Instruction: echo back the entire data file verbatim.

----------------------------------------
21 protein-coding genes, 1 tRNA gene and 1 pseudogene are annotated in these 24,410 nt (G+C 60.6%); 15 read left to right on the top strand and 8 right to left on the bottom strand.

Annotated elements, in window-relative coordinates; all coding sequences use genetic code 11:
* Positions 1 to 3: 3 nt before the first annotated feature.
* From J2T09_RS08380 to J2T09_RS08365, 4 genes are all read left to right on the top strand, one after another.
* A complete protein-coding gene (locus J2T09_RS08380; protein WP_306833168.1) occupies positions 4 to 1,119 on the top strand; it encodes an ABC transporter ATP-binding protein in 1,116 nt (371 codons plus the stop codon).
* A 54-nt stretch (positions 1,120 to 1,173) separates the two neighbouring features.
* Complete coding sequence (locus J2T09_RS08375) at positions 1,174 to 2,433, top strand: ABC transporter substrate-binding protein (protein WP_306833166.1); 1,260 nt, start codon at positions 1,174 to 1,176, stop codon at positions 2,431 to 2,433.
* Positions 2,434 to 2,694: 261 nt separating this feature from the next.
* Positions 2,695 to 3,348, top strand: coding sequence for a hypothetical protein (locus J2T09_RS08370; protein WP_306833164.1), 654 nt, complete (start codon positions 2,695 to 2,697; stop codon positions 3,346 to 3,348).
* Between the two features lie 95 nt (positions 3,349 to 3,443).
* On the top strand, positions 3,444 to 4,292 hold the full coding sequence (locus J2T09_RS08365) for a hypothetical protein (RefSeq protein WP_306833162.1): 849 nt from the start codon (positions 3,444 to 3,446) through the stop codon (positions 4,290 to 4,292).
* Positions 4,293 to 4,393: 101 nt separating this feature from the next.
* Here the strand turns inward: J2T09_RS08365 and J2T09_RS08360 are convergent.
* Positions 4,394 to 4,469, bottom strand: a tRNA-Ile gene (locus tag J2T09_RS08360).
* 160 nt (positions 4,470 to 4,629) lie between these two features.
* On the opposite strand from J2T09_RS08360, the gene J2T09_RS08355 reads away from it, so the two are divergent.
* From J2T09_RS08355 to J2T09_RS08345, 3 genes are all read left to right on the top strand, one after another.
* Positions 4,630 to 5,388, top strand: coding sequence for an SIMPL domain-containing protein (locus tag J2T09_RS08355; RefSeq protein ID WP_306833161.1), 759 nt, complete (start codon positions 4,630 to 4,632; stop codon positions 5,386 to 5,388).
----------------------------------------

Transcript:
21 protein-coding genes, 1 tRNA gene and 1 pseudogene are annotated in these 24,410 nt (G+C 60.6%); 15 read left to right on the top strand and 8 right to left on the bottom strand.

Annotated elements, in window-relative coordinates; all coding sequences use genetic code 11:
* Positions 1 to 3: 3 nt before the first annotated feature.
* From J2T09_RS08380 to J2T09_RS08365, 4 genes are all read left to right on the top strand, one after another.
* A complete protein-coding gene (locus J2T09_RS08380; protein WP_306833168.1) occupies positions 4 to 1,119 on the top strand; it encodes an ABC transporter ATP-binding protein in 1,116 nt (371 codons plus the stop codon).
* A 54-nt stretch (positions 1,120 to 1,173) separates the two neighbouring features.
* Complete coding sequence (locus J2T09_RS08375) at positions 1,174 to 2,433, top strand: ABC transporter substrate-binding protein (protein WP_306833166.1); 1,260 nt, start codon at positions 1,174 to 1,176, stop codon at positions 2,431 to 2,433.
* Positions 2,434 to 2,694: 261 nt separating this feature from the next.
* Positions 2,695 to 3,348, top strand: coding sequence for a hypothetical protein (locus J2T09_RS08370; protein WP_306833164.1), 654 nt, complete (start codon positions 2,695 to 2,697; stop codon positions 3,346 to 3,348).
* Between the two features lie 95 nt (positions 3,349 to 3,443).
* On the top strand, positions 3,444 to 4,292 hold the full coding sequence (locus J2T09_RS08365) for a hypothetical protein (RefSeq protein WP_306833162.1): 849 nt from the start codon (positions 3,444 to 3,446) through the stop codon (positions 4,290 to 4,292).
* Positions 4,293 to 4,393: 101 nt separating this feature from the next.
* Here the strand turns inward: J2T09_RS08365 and J2T09_RS08360 are convergent.
* Positions 4,394 to 4,469, bottom strand: a tRNA-Ile gene (locus tag J2T09_RS08360).
* 160 nt (positions 4,470 to 4,629) lie between these two features.
* On the opposite strand from J2T09_RS08360, the gene J2T09_RS08355 reads away from it, so the two are divergent.
* From J2T09_RS08355 to J2T09_RS08345, 3 genes are all read left to right on the top strand, one after another.
* Positions 4,630 to 5,388, top strand: coding sequence for an SIMPL domain-containing protein (locus tag J2T09_RS08355; RefSeq protein ID WP_306833161.1), 759 nt, complete (start codon positions 4,630 to 4,632; stop codon positions 5,386 to 5,388).